Saturday, 24 May 2014

Super Freakonomics – Steven Levitt & Stephen Dubner *****

This review is written a long time after the book came out, but after reviewing Levitt & Dubner’s latest, I realised we had never had a review of their second book.
As with the phenomenally successful Freakonomics, what we have here is a very clever application of the tools of economics (in effect, mostly statistics, though with some more explicitly economic aspects) to a range of surprising problem areas from prostitution (more explanatory than preventative) to climate change. The aim is to show that the ‘common sense’ view isn’t always the most helpful, and the authors prove this in spades.
From the classic discovery that many deaths were caused in maternity hospitals by doctors not washing their hands, to the apparently bizarre statistic that national level youth football players tend to be born in the first three months of the year (it’s to do with the time of year the cut-off birth date to qualify is applied) it is entertaining and thought provoking throughout. I especially liked the section on climate change, where the authors addressed the uncertainty in ways that really is rarely done by climate scientists, and looked at some surprisingly cheap and cheerful solutions.
I think the only sections I have slight issue with are the parts on child car seats and walking drunks. The child seat issue is portrayed in headline as child seats being ineffective, where the data does show benefit in terms of injury rates. The authors do still make an important point, though, that things would be a lot better if the seats were easy to fit properly. On walking drunks, we are told that by examining in the number of people killed while drunk driving and the number killed while walking drunk, it is actually safer, per mile to drink drive than walk home when drunk. But this grossly oversimplifies the situation, as drinkers aren’t in a simple binary split of sober/drunk. I’d suggest the majority of people who leave a party having consumed too much alcohol to legally drive are not drunk, and not liable to fall in front of a car.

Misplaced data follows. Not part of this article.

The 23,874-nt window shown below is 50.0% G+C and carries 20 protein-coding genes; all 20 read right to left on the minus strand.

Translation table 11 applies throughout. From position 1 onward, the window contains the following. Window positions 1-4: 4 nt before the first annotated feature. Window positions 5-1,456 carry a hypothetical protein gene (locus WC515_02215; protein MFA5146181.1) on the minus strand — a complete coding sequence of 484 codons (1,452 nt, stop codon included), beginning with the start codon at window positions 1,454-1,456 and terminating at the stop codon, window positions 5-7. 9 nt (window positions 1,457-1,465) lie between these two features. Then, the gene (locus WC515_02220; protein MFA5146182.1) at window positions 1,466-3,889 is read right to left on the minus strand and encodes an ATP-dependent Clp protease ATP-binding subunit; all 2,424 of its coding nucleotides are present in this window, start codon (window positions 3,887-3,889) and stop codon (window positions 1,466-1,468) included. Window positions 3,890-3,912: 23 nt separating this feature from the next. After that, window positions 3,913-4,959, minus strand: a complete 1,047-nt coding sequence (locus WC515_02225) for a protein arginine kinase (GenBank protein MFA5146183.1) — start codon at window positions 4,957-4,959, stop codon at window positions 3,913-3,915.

Relatively minor quibbles, though about a fascinating book.
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Review by Brian Clegg

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